Multifunction machines (also called "all–in–ones") save money — and space — by combining several important office machines into one device. A 3–in–1 multifunction machine is a printer, copier, and scanner; a 4–in–1 is all of these plus a fax machine; and a 5–in–1 is all of these plus a computer fax.
Q: When should I choose a laser multifunction machine?
A: You should choose a laser multifunction machine if you plan to print only black–and–white documents, or if you need to print large volumes of black–and–white.
Laser multifunction machines (based on toner replacement costs) produce black–and–white text at a cost of between two and four cents per page. On the other hand, a toner cartridge in an inkjet multifunction prints black–and–white text at a cost of five to seven cents per page. Over the long run, then, businesses or households printing a lot of black–and–white documents will save money on toner by opting for a laser multifunction.
Q: When should I choose an inkjet multifunction machine?
A: If, in addition to producing a modest volume (10 to 25 pages per day) of black–and–white documents, you anticipate needing to print color reports, presentations, or digital images, then you should opt for an inkjet instead of a laser multifunction machine. If you plan to print large volumes of black–and–white text and the occasional color document or image, then you may want to purchase a laser multifunction machine and a stand–alone inkjet printer. Any business or individual printing large volumes of color prints may want to invest in a stand–alone color laser printer. (Read about how a color laser printer can be a wise investment.)
One more word about inkjet multifunctions: If you want to print sharp, photo–quality digital images from your multifunction machine, opt for an inkjet model that prints at a color resolution of 4800 x 1200 dpi. For optimal, professional–grade photo printing, however, you may want to consider a top–of–the line photo printer. (Read more about photo printers.)
Q: When should I get a stand–alone copier, fax machine, printer, or scanner instead of a multifunction machine?
A: If you print more than 50 pages or copy, fax, or scan more than 30 pages per day, you should consider opting for a stand–alone machine for each function. (Click here to use the "Help Me Decide" multifunction tool.)
Q: Is the printer on a multifunction machine as good as a stand–alone printer?
A: Depending on the model, the printer on a multifunction can be as good as or better than a stand–alone machine. The same is true of a multifunction machine's copier, fax machine, and scanner. Ultimately, you need to compare the core features. See comparison tables for multifunction and stand–alone machines.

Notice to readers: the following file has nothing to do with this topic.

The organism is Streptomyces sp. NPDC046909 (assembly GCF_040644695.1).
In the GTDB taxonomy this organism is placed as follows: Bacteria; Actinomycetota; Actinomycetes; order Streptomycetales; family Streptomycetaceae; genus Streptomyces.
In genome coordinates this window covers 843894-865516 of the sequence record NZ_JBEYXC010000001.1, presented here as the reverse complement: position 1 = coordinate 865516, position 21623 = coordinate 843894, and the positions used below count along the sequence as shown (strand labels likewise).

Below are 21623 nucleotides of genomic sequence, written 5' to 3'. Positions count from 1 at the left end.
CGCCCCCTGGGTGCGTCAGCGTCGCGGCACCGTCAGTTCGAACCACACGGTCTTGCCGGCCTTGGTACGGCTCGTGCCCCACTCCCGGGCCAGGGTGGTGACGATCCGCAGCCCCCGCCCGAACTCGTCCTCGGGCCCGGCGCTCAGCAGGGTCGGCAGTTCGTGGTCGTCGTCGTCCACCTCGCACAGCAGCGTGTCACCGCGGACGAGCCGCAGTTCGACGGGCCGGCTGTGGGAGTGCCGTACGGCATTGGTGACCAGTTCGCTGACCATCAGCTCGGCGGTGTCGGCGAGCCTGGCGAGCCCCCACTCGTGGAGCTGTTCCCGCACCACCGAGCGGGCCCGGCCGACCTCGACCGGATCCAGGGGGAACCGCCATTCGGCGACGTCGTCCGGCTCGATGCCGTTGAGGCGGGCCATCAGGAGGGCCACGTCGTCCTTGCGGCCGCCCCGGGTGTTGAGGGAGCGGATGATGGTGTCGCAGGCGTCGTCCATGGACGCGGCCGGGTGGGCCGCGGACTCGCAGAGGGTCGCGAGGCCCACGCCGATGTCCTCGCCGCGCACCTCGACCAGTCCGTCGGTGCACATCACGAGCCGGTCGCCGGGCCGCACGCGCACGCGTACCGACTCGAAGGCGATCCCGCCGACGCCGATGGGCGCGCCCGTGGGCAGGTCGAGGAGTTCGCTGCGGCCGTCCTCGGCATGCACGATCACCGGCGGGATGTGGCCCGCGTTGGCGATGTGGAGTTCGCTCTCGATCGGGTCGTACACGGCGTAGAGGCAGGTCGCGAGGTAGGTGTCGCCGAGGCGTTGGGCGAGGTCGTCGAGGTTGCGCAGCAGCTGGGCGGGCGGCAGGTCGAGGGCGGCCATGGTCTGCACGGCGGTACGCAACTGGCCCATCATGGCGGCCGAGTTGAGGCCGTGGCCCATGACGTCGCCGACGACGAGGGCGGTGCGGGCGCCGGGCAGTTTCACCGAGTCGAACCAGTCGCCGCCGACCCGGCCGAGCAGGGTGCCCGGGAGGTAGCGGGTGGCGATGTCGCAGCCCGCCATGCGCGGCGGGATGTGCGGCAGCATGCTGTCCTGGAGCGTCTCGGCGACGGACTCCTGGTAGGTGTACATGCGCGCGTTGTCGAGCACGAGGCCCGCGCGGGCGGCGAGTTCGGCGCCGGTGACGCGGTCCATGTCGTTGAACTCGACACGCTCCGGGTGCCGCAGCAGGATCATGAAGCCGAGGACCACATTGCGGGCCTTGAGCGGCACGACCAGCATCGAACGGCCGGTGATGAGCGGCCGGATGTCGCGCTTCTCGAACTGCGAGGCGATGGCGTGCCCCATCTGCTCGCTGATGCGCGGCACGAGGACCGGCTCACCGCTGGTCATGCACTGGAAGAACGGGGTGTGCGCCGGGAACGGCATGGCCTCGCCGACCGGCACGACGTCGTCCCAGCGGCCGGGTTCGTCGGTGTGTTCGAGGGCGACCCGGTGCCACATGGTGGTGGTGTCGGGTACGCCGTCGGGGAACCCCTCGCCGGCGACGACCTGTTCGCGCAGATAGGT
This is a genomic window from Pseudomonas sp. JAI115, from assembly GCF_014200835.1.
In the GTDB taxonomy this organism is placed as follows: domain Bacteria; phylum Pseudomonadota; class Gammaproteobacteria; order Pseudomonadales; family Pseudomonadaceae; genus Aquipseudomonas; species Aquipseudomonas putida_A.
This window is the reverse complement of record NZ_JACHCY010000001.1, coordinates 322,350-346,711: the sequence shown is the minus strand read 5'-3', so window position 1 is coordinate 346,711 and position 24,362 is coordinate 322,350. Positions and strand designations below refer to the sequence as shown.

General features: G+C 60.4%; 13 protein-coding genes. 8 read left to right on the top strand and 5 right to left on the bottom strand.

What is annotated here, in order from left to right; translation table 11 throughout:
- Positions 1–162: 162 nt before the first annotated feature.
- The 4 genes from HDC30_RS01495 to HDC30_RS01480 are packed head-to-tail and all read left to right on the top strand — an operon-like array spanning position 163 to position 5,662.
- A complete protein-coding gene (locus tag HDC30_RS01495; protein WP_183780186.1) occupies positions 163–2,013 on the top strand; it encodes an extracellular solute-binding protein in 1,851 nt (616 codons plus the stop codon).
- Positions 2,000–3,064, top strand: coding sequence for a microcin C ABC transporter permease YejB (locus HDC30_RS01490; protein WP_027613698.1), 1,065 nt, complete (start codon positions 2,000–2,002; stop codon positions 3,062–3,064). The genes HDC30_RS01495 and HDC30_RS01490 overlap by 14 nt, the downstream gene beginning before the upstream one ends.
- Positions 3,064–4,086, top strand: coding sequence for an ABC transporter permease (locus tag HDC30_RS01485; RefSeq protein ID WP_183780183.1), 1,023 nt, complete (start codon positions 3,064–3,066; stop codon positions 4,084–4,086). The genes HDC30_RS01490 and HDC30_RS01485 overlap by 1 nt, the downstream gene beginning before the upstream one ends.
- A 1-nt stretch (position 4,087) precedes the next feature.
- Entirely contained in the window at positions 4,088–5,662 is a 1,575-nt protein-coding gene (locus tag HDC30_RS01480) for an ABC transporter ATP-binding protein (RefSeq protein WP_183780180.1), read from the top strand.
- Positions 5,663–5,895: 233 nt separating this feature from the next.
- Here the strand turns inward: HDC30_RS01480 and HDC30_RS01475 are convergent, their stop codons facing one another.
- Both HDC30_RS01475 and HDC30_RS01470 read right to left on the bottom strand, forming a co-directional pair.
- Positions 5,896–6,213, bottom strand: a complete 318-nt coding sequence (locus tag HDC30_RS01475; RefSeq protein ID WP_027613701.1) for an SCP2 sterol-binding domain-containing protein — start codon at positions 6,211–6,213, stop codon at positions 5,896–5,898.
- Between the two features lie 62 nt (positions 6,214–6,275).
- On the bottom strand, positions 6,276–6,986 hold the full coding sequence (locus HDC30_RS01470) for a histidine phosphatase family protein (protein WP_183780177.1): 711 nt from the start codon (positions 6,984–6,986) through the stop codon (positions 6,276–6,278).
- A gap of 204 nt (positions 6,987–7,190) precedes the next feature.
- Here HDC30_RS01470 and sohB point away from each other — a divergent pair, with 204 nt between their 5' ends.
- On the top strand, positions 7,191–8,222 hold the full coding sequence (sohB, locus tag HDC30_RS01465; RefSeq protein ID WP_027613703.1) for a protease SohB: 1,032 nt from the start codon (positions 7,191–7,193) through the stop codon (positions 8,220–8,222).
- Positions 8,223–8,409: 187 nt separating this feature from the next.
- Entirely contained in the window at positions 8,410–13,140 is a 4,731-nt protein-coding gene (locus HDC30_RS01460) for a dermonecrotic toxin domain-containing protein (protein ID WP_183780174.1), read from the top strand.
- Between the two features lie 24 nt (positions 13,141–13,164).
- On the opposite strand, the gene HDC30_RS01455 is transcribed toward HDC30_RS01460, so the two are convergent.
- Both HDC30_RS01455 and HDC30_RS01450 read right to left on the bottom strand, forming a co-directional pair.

Q: What happens if one of the functions breaks down? If the printer malfunctions, for instance, can I still use the copier, scanner, or fax?
A: The copier, fax machine, and printer all use the same printing engine, so a problem with the printing engine will simultaneously affect all three. Similarly, the fax machine and the scanner use the same optical reading technology. As a result, a particular problem with the optical technology hardware will prevent you from using both the fax machine and the scanner.
If there is an equipment problem that does not affect these specific, shared technologies, then you'll still be able to use one function even when another is malfunctioning.
Q: What's the difference between a flatbed and sheet–fed multifunction machine?
A: A flatbed multifunction machine allows for the copying and scanning of bound documents, such as books and presentations. A sheet–fed scanner can only scan and copy individual (loose) pieces of paper.
Q: What is PC faxing?
A: PC faxing is a feature of 5–in–1 multifunction machines. PC faxing enables you to send a file (with or without a cover letter) directly from your computer to a recipient's fax machine. This saves on ink and paper.
Q: How should I maintain and service my multifunction machine?
A: The first cleaning step to take is preventative: you should regularly dust your machine (on the outside only!), either by using a dry cloth or canned air. The second step is to clean the feeding rollers, since they're used by the printer, copier, and fax. Keeping the feeding rollers clean will reduce the frequency of paper jams. Follow these steps to clean lint and gunk from feeding rollers:
Q: What kind of paper should I use in my multifunction machine?
A: For best results when printing, copying, faxing, or scanning, use paper that meets the following specifications:
|Machine||Recommended paper weight||Recommended brightness|
|Inkjet multifunction||20–24 lbs.||90–94|
|Laser multifunction||24 lbs.||92–96|